I’m interested in the other things that have come about, because there are issues of basic sanitation—where people can store their personal goods. If you’re homeless, you only have a few possessions in your name, correct? That’s why you see encampments set up, is because, gosh, you barely have anything, so you don’t want to lose anything that you have. I’m hoping that the people that we’re working with, like Arlene Rosenthal of Well in the Desert, and people from Jewish Family Services—hopefully, we’ll have some ideas on what we do, so that people’s lives can be improved.

I don’t mind telling you this also: In the end, we’re not going to solve homelessness. We might transition some people out of it, but I’ve talked to a lot of people who are homeless, and a lot of people who work with that population, and there’s a very strong consensus that in that population, there’s a certain group that has become so habituated in that lifestyle, that there’s really nothing you can do to change it, outside of forcing someone against their will.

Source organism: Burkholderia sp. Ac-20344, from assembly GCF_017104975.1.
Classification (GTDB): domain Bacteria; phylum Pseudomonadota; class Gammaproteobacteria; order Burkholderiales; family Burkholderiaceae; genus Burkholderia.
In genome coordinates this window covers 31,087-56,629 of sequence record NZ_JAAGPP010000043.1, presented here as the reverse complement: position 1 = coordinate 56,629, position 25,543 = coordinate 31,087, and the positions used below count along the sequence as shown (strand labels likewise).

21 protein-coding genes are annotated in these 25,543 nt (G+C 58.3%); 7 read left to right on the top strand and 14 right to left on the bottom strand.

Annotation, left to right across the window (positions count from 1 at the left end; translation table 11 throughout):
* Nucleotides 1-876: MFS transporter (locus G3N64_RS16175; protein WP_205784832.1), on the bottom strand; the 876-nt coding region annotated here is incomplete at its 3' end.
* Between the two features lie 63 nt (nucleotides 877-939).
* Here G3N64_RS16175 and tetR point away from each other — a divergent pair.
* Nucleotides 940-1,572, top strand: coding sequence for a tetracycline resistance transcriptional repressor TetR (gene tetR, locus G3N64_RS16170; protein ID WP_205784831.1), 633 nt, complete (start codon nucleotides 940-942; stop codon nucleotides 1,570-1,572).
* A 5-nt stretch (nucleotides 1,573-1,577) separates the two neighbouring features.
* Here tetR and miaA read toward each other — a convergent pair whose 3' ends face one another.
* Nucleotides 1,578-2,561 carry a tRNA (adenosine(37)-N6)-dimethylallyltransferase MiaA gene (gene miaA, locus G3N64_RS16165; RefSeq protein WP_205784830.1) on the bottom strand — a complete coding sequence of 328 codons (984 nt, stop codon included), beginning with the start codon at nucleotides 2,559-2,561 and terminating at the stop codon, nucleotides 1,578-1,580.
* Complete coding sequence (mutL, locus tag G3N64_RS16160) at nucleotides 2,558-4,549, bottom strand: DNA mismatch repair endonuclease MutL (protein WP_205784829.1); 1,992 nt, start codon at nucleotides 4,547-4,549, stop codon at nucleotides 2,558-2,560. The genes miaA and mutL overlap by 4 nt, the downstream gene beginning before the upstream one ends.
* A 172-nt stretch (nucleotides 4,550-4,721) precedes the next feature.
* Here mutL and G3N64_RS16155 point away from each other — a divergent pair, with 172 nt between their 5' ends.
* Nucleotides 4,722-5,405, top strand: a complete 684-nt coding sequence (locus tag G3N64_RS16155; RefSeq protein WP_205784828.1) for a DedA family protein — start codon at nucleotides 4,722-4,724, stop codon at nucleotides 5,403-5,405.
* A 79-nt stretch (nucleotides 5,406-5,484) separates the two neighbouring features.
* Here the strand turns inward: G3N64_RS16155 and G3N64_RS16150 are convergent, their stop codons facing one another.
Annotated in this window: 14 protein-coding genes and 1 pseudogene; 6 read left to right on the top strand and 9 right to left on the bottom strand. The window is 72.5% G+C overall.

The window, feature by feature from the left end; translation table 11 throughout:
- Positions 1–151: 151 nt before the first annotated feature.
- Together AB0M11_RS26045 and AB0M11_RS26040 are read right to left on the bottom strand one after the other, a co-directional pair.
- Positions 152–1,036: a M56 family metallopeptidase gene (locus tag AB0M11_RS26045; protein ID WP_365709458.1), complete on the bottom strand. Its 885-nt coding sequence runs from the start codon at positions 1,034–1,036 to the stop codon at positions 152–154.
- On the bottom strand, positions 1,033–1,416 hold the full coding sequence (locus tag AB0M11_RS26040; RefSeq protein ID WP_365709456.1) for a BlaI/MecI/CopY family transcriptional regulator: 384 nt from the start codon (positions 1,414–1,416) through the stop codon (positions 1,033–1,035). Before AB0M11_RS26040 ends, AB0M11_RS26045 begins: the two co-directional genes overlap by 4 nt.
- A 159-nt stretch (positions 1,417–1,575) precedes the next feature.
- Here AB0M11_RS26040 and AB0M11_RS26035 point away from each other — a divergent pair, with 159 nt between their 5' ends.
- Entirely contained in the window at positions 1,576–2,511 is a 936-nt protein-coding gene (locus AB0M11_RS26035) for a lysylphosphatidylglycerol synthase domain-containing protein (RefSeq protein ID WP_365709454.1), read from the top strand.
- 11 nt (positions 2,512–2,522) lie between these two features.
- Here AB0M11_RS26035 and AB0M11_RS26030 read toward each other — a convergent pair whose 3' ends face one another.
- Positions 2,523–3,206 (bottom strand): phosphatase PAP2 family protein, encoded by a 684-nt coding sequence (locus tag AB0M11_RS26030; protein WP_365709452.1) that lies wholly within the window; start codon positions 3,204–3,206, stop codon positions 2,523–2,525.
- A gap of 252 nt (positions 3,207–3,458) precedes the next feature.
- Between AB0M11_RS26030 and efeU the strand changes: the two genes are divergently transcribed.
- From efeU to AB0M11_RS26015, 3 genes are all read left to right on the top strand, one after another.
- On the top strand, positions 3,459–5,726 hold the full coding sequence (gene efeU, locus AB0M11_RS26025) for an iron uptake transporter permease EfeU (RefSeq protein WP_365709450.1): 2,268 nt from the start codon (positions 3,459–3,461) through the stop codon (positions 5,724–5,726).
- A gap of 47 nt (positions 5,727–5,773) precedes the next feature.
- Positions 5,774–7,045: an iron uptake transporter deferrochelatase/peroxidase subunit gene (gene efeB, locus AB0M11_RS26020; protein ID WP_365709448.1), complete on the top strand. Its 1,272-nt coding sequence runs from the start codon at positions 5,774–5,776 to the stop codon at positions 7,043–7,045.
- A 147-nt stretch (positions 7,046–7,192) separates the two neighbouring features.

I think what we as citizens need to focus on is twofold. No. 1, through Roy’s Resource Center, we have helped 2,000 people get out of homelessness and back into stable housing, and you don’t see those people, because they’re success stories. Now the question is: What are we going to do with this much more difficult population that’s become very habituated to living outside in a lifestyle, as they call it, camping? How do we entice them and encourage them, in a voluntary manner, to accept living like the rest of us? It will be very interesting, but if we get 25 percent of them off the streets and into something more stable, I think that’s a win. If we do more, that’s an even better win.